Currency intervention and the global portfolio balance effect: Japanese lessons
AbstractThis paper shows that the Japanese foreign exchange interventions in 2003/04 seem to have lowered long-term interest rates in a wide range of countries, including Japan. It seems that this decline was triggered by the investment of the intervention proceeds in US bonds and that a global portfolio balance effect spread the resulting decline in US yields to other bond markets, thus easing global monetary conditions.
Download InfoIf you experience problems downloading a file, check if you have the proper application to view it first. In case of further problems read the IDEAS help page. Note that these files are not on the IDEAS site. Please be patient as the files may be large.
Bibliographic InfoPaper provided by Economic and Social Research Institute (ESRI) in its series Papers with number WP442.
Date of creation: Oct 2012
Date of revision:
Other versions of this item:
- Petra Gerlach-Kristen & Robert N McCauley, 2012. "Currency intervention and the global portfolio balance effect: Japanese lessons," BIS Working Papers 389, Bank for International Settlements.
- NEP-ALL-2013-01-19 (All new papers)
- NEP-CBA-2013-01-19 (Central Banking)
- NEP-IFN-2013-01-19 (International Finance)
- NEP-MON-2013-01-19 (Monetary Economics)
- NEP-OPM-2013-01-19 (Open Economy Macroeconomics)
Please report citation or reference errors to , or , if you are the registered author of the cited work, log in to your RePEc Author Service profile, click on "citations" and make appropriate adjustments.:
- Ben S. Bernanke & Vincent R. Reinhart & Brian P. Sack, 2004.
"Monetary Policy Alternatives at the Zero Bound: An Empirical Assessment,"
Brookings Papers on Economic Activity,
Economic Studies Program, The Brookings Institution, vol. 35(2), pages 1-100.
- Ben S. Bernanke & Vincent R. Reinhart & Brian P. Sack, 2004. "Monetary policy alternatives at the zero bound: an empirical assessment," Finance and Economics Discussion Series 2004-48, Board of Governors of the Federal Reserve System (U.S.).
- Christopher J. Neely, 2005.
"An analysis of recent studies of the effect of foreign exchange intervention,"
2005-030, Federal Reserve Bank of St. Louis.
- Christopher J. Neely, 2005. "An analysis of recent studies of the effect of foreign exchange intervention," Review, Federal Reserve Bank of St. Louis, issue Nov, pages 685-718.
- Rasmus Fatum & Michael M. Hutchison, 2003.
"Is sterilised foreign exchange intervention effective after all? an event study approach,"
Royal Economic Society, vol. 113(487), pages 390-411, 04.
- Rasmus Fatum & Michael M. Hutchison, . "Is Sterilized Foreign Exchange Intervention Effective After All? An Event Study Approach," EPRU Working Paper Series 99-09, Economic Policy Research Unit (EPRU), University of Copenhagen. Department of Economics.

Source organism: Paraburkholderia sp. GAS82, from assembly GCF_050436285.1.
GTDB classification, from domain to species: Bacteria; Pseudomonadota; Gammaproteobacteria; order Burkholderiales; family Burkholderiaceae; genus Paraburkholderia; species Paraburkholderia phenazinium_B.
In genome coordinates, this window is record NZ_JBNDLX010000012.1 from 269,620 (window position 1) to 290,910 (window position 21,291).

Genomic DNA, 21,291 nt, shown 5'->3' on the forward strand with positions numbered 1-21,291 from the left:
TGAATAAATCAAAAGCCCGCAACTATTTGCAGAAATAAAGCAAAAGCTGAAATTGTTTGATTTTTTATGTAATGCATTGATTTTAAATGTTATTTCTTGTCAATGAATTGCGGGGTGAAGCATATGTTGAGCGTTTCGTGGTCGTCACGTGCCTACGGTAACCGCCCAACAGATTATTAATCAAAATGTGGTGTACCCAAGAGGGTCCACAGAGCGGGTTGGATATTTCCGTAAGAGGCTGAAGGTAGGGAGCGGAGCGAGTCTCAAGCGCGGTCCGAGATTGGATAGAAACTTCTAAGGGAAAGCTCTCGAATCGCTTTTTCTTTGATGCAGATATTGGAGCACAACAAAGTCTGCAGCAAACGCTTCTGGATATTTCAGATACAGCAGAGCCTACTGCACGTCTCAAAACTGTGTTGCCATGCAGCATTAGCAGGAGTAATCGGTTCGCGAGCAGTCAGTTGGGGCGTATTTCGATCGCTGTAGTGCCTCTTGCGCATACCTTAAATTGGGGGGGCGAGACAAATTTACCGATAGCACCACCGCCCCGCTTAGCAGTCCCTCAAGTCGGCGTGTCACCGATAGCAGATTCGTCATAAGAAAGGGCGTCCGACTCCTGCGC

- Ben S. Bernanke & Vincent R. Reinhart, 2004. "Conducting Monetary Policy at Very Low Short-Term Interest Rates," American Economic Review, American Economic Association, vol. 94(2), pages 85-90, May.
- Tsutomu Watanabe & Tomoyoshi Yabu, 2011.
"The Great Intervention and Massive Money Injection: The Japanese Experience 2003-2004,"
CARF-F-266, Center for Advanced Research in Finance, Faculty of Economics, The University of Tokyo.
- Watanabe, Tsutomu & Yabu, Tomoyoshi, 2013. "The great intervention and massive money injection: The Japanese experience 2003–2004," Journal of International Money and Finance, Elsevier, vol. 32(C), pages 428-443.
- Serge Jeanneau & Camilo E Tovar, 2006. "Domestic bond markets in Latin America: achievements and challenges," BIS Quarterly Review, Bank for International Settlements, June.
- Robert McCauley, 2005. "Distinguishing global dollar reserves from official holdings in the United States," BIS Quarterly Review, Bank for International Settlements, September.
- Robert McCauley & Guorong Jiang, 2004. "Diversifying with Asian local currency bonds," BIS Quarterly Review, Bank for International Settlements, September.
For technical questions regarding this item, or to correct its authors, title, abstract, bibliographic or download information, contact: (Sarah Burns).
If you have authored this item and are not yet registered with RePEc, we encourage you to do it here. This allows to link your profile to this item. It also allows you to accept potential citations to this item that we are uncertain about.
If references are entirely missing, you can add them using this form.
If the full references list an item that is present in RePEc, but the system did not link to it, you can help with this form.
If you know of missing items citing this one, you can help us creating those links by adding the relevant references in the same way as above, for each refering item. If you are a registered author of this item, you may also want to check the "citations" tab in your profile, as there may be some citations waiting for confirmation.
Please note that corrections may take a couple of weeks to filter through the various RePEc services.